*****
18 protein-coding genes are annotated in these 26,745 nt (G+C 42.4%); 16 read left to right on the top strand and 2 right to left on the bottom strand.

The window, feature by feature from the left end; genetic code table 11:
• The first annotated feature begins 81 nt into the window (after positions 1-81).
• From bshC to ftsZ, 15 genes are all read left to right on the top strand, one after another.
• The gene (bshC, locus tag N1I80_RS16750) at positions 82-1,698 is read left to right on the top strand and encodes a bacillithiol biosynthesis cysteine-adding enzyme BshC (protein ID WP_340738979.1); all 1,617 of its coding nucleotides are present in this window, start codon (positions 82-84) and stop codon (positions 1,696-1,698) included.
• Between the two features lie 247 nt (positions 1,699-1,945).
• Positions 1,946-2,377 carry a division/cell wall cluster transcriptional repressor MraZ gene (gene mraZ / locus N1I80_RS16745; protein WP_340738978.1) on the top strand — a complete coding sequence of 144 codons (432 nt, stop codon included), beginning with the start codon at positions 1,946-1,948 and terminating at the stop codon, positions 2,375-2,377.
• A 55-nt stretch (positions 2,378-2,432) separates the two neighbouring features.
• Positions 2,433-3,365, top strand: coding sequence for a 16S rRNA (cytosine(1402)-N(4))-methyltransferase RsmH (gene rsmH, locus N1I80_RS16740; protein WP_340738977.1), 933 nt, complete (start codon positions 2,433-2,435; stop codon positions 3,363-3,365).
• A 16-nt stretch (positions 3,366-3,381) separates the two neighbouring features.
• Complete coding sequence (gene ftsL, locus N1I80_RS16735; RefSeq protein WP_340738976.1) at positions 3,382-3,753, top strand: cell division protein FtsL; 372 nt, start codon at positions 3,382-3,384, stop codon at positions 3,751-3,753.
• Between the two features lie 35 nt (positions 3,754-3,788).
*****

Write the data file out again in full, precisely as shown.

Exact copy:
18 protein-coding genes are annotated in these 26,745 nt (G+C 42.4%); 16 read left to right on the top strand and 2 right to left on the bottom strand.

The window, feature by feature from the left end; genetic code table 11:
• The first annotated feature begins 81 nt into the window (after positions 1-81).
• From bshC to ftsZ, 15 genes are all read left to right on the top strand, one after another.
• The gene (bshC, locus tag N1I80_RS16750) at positions 82-1,698 is read left to right on the top strand and encodes a bacillithiol biosynthesis cysteine-adding enzyme BshC (protein ID WP_340738979.1); all 1,617 of its coding nucleotides are present in this window, start codon (positions 82-84) and stop codon (positions 1,696-1,698) included.
• Between the two features lie 247 nt (positions 1,699-1,945).
• Positions 1,946-2,377 carry a division/cell wall cluster transcriptional repressor MraZ gene (gene mraZ / locus N1I80_RS16745; protein WP_340738978.1) on the top strand — a complete coding sequence of 144 codons (432 nt, stop codon included), beginning with the start codon at positions 1,946-1,948 and terminating at the stop codon, positions 2,375-2,377.
• A 55-nt stretch (positions 2,378-2,432) separates the two neighbouring features.
• Positions 2,433-3,365, top strand: coding sequence for a 16S rRNA (cytosine(1402)-N(4))-methyltransferase RsmH (gene rsmH, locus N1I80_RS16740; protein WP_340738977.1), 933 nt, complete (start codon positions 2,433-2,435; stop codon positions 3,363-3,365).
• A 16-nt stretch (positions 3,366-3,381) separates the two neighbouring features.
• Complete coding sequence (gene ftsL, locus N1I80_RS16735; RefSeq protein WP_340738976.1) at positions 3,382-3,753, top strand: cell division protein FtsL; 372 nt, start codon at positions 3,382-3,384, stop codon at positions 3,751-3,753.
• Between the two features lie 35 nt (positions 3,754-3,788).